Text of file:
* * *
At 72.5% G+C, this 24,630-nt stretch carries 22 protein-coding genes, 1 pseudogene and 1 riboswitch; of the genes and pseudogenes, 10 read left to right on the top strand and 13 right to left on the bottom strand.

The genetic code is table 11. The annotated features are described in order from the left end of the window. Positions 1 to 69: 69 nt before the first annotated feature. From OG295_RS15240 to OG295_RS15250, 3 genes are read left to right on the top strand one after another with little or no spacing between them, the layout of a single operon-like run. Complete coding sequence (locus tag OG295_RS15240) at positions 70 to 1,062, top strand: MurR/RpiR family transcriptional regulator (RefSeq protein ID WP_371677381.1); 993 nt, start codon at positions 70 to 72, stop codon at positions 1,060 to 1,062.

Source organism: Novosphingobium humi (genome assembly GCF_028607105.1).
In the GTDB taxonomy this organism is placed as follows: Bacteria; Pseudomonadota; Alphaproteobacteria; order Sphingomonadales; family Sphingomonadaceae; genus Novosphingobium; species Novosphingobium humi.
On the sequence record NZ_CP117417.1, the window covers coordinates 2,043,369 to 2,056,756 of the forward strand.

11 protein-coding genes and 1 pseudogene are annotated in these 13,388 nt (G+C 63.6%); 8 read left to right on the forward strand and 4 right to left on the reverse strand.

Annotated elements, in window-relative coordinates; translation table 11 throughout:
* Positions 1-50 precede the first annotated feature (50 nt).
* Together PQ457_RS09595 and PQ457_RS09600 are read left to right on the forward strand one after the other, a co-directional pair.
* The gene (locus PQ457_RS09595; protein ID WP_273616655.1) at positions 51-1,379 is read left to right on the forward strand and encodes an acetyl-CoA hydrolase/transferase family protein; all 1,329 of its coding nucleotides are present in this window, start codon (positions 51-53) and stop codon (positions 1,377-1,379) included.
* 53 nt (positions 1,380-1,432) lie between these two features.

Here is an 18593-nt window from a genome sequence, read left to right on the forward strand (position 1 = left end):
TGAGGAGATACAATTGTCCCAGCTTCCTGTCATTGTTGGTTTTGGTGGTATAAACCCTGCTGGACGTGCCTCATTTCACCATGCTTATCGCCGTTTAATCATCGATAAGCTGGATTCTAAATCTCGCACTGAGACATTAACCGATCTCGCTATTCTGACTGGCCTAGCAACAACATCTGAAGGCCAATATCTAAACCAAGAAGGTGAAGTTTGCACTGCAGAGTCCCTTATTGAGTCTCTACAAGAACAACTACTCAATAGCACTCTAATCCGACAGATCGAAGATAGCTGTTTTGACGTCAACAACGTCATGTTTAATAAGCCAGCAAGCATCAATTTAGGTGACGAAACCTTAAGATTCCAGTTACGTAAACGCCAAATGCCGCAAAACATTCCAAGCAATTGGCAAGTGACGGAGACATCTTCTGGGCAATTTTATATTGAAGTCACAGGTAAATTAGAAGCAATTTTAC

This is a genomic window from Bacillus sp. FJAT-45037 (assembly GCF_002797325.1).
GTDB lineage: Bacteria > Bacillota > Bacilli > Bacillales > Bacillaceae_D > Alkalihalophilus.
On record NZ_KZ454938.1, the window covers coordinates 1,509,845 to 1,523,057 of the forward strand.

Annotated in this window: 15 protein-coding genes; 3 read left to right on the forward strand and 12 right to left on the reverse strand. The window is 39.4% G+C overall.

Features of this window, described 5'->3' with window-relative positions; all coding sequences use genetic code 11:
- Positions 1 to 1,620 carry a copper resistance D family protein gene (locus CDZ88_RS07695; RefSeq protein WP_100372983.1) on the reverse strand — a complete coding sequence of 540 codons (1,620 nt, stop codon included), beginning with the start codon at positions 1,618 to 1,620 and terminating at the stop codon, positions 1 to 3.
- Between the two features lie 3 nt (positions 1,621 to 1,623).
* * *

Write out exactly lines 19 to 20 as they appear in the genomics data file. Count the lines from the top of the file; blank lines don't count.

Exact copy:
- Positions 1 to 1,620 carry a copper resistance D family protein gene (locus CDZ88_RS07695; RefSeq protein WP_100372983.1) on the reverse strand — a complete coding sequence of 540 codons (1,620 nt, stop codon included), beginning with the start codon at positions 1,618 to 1,620 and terminating at the stop codon, positions 1 to 3.
- Between the two features lie 3 nt (positions 1,621 to 1,623).